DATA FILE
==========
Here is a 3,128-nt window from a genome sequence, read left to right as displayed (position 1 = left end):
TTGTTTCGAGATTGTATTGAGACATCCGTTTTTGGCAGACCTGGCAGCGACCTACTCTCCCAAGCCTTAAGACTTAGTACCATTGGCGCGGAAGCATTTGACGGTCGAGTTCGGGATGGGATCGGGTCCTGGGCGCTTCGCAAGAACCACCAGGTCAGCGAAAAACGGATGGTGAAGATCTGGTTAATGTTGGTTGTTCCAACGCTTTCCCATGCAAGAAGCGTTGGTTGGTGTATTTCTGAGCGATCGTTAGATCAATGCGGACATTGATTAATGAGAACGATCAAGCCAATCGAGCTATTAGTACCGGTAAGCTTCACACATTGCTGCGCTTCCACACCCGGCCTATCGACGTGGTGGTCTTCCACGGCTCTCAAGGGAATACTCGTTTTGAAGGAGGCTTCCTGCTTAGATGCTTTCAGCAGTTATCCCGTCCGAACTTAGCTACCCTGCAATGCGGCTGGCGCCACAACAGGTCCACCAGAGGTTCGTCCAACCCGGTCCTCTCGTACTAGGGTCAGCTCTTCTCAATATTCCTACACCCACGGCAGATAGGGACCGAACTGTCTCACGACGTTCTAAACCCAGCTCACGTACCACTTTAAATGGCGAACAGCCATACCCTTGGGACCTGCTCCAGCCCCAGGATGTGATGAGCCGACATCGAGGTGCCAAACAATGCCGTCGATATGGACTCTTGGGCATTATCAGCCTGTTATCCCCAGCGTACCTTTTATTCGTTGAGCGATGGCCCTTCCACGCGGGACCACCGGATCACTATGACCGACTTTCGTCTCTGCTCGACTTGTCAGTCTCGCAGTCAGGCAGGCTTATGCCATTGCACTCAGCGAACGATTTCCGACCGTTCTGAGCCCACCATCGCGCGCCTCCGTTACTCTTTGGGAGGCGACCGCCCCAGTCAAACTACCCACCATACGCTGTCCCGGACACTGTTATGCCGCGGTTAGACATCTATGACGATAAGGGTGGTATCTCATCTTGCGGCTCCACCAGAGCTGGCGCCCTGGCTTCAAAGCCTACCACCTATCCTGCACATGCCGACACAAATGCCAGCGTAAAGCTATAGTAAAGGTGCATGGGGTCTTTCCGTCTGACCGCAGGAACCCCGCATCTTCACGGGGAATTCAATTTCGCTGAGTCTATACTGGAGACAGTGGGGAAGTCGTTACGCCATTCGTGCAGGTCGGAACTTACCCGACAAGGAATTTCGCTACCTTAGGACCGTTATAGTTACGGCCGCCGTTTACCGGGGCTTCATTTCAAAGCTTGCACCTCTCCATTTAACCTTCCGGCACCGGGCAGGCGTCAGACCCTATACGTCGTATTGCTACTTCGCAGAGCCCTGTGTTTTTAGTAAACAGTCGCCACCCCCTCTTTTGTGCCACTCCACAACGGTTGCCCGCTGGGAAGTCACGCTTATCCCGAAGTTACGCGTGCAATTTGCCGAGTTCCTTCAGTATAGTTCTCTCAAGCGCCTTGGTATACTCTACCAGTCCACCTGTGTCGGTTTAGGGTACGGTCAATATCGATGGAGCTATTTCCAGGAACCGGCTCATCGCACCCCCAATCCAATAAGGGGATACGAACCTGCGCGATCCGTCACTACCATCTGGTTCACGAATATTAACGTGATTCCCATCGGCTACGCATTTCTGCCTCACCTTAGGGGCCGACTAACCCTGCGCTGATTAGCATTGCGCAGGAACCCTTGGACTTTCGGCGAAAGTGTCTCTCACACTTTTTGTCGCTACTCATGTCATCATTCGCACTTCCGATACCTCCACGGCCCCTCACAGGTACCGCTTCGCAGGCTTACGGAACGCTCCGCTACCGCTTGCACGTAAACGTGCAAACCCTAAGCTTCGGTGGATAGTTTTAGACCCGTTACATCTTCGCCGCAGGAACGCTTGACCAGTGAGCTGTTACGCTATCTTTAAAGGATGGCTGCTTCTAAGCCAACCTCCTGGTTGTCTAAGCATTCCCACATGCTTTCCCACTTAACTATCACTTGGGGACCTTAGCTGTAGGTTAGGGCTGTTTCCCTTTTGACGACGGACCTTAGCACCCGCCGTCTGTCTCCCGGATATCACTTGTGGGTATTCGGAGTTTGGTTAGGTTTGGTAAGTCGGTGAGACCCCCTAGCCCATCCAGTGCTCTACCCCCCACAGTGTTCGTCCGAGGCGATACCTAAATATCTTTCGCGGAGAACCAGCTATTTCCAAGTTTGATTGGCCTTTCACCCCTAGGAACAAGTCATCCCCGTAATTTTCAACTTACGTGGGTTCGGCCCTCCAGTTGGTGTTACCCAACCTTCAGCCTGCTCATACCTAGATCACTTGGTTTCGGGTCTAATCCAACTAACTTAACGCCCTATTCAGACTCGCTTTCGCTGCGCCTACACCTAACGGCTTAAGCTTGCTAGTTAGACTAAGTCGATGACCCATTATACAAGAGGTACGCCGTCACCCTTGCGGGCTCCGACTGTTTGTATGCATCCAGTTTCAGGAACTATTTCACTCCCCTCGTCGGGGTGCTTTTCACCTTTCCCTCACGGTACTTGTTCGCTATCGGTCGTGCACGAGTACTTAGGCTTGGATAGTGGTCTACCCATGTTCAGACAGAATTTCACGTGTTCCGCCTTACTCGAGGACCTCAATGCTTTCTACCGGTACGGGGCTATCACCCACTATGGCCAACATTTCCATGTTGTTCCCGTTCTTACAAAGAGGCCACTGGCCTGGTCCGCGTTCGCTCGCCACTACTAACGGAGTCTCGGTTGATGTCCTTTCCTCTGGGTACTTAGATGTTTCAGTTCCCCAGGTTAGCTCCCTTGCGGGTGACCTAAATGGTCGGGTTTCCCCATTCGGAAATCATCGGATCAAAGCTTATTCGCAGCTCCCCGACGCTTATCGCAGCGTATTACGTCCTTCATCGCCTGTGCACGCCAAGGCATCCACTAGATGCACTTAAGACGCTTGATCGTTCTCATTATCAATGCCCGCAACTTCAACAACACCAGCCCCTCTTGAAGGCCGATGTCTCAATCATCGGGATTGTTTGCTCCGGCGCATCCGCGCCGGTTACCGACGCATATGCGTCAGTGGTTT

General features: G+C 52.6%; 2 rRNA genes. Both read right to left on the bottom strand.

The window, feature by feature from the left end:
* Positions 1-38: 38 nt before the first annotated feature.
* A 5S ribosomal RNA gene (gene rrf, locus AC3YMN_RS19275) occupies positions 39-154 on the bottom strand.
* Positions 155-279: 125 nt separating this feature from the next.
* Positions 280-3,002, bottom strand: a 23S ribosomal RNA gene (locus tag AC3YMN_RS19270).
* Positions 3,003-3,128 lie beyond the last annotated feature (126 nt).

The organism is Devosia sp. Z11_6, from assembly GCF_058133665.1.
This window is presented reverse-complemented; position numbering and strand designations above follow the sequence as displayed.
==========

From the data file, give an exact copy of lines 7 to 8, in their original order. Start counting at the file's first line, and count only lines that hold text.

* Positions 155-279: 125 nt separating this feature from the next.
* Positions 280-3,002, bottom strand: a 23S ribosomal RNA gene (locus tag AC3YMN_RS19270).